There's quite a lot still up in the air, then, and while release is a long way off, Dreamlit Entertainment will be running betas and getting multiplayer feedback. You can Towers' development on Facebook, Twitter and Discord. Fingers crossed we'll see more of this dude:

Fraser Brown
Online Editor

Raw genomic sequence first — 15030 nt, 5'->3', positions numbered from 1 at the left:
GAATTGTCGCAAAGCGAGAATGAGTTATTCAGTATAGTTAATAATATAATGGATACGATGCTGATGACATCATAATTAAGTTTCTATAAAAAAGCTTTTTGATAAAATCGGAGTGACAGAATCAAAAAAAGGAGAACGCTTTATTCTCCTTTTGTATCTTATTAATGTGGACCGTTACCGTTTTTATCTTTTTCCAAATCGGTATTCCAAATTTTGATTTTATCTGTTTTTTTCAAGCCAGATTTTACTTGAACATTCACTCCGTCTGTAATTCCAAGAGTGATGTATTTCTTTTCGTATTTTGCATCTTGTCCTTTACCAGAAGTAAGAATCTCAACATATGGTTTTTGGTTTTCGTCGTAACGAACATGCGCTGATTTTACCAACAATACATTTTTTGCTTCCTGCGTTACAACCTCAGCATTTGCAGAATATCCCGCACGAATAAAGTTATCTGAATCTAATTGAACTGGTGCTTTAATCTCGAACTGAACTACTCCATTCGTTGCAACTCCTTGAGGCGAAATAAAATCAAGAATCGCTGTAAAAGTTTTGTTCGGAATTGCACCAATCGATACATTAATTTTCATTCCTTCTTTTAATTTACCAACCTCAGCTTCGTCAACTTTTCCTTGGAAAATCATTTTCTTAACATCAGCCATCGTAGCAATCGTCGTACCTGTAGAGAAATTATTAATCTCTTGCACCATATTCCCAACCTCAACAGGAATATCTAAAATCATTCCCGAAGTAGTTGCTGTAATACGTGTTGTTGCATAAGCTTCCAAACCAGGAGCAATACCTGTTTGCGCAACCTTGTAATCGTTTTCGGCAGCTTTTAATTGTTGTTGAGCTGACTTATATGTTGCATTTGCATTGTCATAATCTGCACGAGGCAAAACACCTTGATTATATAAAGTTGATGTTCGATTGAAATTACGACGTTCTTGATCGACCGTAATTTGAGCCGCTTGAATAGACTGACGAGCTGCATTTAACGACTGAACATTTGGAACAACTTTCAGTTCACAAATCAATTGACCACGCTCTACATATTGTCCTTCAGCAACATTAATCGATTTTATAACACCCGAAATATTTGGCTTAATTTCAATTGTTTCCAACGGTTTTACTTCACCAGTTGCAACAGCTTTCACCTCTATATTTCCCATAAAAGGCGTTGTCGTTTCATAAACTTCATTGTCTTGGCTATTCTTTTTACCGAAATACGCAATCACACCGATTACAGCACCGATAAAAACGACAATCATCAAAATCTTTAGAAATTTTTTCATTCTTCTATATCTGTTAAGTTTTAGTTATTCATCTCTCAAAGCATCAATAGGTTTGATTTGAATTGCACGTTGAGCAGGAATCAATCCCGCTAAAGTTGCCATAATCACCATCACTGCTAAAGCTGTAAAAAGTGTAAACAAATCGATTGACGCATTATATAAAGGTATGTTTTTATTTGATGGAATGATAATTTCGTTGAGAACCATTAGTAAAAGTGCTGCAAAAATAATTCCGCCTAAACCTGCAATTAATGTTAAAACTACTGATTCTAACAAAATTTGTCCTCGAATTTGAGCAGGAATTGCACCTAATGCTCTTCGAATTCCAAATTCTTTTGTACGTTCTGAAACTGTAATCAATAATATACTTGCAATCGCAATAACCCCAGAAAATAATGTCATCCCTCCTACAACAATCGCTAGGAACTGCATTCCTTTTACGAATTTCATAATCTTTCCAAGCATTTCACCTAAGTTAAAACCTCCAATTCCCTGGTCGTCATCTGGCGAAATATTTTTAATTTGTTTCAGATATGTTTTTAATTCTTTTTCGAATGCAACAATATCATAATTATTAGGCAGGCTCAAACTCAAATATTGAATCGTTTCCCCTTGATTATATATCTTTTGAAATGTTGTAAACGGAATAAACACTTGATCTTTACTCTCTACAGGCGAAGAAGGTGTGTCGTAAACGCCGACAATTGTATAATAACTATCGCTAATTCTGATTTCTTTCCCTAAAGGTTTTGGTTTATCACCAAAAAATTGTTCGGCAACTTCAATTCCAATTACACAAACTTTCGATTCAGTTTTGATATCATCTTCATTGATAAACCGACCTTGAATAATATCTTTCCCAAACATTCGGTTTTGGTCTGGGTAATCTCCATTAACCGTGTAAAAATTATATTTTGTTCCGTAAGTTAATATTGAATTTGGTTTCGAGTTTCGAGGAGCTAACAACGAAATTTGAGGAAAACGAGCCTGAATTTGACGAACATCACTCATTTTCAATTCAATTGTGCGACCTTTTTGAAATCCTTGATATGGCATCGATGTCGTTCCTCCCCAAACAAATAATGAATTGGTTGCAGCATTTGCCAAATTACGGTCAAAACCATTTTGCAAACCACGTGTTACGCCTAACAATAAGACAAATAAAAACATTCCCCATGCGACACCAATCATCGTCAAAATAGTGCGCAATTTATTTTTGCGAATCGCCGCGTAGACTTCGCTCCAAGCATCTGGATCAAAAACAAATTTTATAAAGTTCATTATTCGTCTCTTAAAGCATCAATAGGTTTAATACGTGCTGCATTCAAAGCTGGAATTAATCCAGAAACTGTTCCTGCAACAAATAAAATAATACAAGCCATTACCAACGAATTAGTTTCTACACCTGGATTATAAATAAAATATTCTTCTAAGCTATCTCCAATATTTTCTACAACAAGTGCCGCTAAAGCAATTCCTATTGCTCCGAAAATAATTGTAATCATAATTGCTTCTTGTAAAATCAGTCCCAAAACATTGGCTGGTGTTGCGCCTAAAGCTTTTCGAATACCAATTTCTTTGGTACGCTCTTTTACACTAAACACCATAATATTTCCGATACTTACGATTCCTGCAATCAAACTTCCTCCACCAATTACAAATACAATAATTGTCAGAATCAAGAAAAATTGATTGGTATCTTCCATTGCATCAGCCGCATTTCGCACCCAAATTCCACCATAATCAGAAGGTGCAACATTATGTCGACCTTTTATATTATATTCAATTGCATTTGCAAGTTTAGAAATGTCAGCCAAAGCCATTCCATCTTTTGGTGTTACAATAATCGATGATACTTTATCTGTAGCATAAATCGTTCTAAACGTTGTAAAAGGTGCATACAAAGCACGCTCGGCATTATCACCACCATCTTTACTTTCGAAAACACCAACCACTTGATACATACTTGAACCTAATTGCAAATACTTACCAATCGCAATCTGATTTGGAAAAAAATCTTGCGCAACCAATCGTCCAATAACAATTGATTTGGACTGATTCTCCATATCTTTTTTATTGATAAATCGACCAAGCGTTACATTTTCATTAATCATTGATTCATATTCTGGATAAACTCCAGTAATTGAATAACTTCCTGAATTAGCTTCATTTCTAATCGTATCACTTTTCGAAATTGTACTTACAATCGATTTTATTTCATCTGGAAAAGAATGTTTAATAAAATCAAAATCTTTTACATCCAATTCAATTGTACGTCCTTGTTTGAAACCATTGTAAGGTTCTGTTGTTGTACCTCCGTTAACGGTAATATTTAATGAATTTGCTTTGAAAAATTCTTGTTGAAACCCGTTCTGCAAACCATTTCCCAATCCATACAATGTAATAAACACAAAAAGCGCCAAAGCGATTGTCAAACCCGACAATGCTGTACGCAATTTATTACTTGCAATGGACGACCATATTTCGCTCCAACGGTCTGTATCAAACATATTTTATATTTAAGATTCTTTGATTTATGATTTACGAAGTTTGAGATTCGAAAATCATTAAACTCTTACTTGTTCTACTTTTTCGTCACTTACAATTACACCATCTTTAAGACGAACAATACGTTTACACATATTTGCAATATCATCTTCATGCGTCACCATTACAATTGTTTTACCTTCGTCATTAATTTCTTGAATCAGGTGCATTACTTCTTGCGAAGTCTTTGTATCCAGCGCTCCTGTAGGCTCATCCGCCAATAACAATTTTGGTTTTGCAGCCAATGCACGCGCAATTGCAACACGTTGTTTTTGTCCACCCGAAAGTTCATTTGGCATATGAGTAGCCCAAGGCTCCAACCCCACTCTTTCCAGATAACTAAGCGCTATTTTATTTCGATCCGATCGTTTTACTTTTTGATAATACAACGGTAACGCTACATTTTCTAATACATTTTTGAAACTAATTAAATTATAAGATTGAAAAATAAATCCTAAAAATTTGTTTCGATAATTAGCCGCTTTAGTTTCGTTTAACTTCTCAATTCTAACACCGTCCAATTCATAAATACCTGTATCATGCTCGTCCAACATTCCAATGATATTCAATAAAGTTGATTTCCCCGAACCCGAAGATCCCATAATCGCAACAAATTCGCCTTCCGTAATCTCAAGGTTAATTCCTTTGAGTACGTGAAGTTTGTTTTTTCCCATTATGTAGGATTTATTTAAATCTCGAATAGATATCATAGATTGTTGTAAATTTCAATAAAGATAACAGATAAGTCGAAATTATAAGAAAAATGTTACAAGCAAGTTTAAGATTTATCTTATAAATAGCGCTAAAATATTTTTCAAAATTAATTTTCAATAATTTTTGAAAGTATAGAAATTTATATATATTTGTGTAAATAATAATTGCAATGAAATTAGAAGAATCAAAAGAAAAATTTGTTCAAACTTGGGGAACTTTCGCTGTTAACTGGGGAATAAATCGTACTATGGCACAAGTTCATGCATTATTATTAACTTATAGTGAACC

Fraser is the UK online editor and has actually met The Internet in person. With over a decade of experience, he's been around the block a few times, serving as a freelancer, news editor and prolific reviewer. Strategy games have been a 30-year-long obsession, from tiny RTSs to sprawling political sims, and he never turns down the chance to rave about Total War or Crusader Kings. He's also been known to set up shop in the latest MMO and likes to wind down with an endlessly deep, systemic RPG. These days, when he's not editing, he can usually be found writing features that are 1,000 words too long or talking about his dog.